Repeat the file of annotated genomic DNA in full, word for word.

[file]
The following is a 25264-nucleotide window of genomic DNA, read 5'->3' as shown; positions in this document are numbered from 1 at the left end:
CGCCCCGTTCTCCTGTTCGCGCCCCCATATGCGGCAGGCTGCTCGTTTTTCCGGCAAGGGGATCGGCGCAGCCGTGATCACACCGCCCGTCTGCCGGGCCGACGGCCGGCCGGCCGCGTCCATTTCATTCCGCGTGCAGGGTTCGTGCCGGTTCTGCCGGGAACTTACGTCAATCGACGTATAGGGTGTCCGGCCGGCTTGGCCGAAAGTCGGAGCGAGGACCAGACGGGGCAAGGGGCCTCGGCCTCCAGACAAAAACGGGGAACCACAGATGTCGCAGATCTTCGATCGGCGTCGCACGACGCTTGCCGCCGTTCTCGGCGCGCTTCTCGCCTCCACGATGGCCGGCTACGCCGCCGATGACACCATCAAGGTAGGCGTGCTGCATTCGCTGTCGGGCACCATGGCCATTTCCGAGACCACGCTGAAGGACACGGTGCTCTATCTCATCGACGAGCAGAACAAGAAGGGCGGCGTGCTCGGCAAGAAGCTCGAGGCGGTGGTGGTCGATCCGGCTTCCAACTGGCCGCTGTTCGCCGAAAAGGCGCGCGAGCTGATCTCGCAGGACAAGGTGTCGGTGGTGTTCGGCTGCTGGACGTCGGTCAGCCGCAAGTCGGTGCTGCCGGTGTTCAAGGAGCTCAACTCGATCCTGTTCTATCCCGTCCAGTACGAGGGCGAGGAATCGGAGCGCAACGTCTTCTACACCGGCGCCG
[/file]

The following is a 25264-nucleotide window of genomic DNA, read 5'->3' as shown; positions in this document are numbered from 1 at the left end:
CGCCCCGTTCTCCTGTTCGCGCCCCCATATGCGGCAGGCTGCTCGTTTTTCCGGCAAGGGGATCGGCGCAGCCGTGATCACACCGCCCGTCTGCCGGGCCGACGGCCGGCCGGCCGCGTCCATTTCATTCCGCGTGCAGGGTTCGTGCCGGTTCTGCCGGGAACTTACGTCAATCGACGTATAGGGTGTCCGGCCGGCTTGGCCGAAAGTCGGAGCGAGGACCAGACGGGGCAAGGGGCCTCGGCCTCCAGACAAAAACGGGGAACCACAGATGTCGCAGATCTTCGATCGGCGTCGCACGACGCTTGCCGCCGTTCTCGGCGCGCTTCTCGCCTCCACGATGGCCGGCTACGCCGCCGATGACACCATCAAGGTAGGCGTGCTGCATTCGCTGTCGGGCACCATGGCCATTTCCGAGACCACGCTGAAGGACACGGTGCTCTATCTCATCGACGAGCAGAACAAGAAGGGCGGCGTGCTCGGCAAGAAGCTCGAGGCGGTGGTGGTCGATCCGGCTTCCAACTGGCCGCTGTTCGCCGAAAAGGCGCGCGAGCTGATCTCGCAGGACAAGGTGTCGGTGGTGTTCGGCTGCTGGACGTCGGTCAGCCGCAAGTCGGTGCTGCCGGTGTTCAAGGAGCTCAACTCGATCCTGTTCTATCCCGTCCAGTACGAGGGCGAGGAATCGGAGCGCAACGTCTTCTACACCGGCGCCG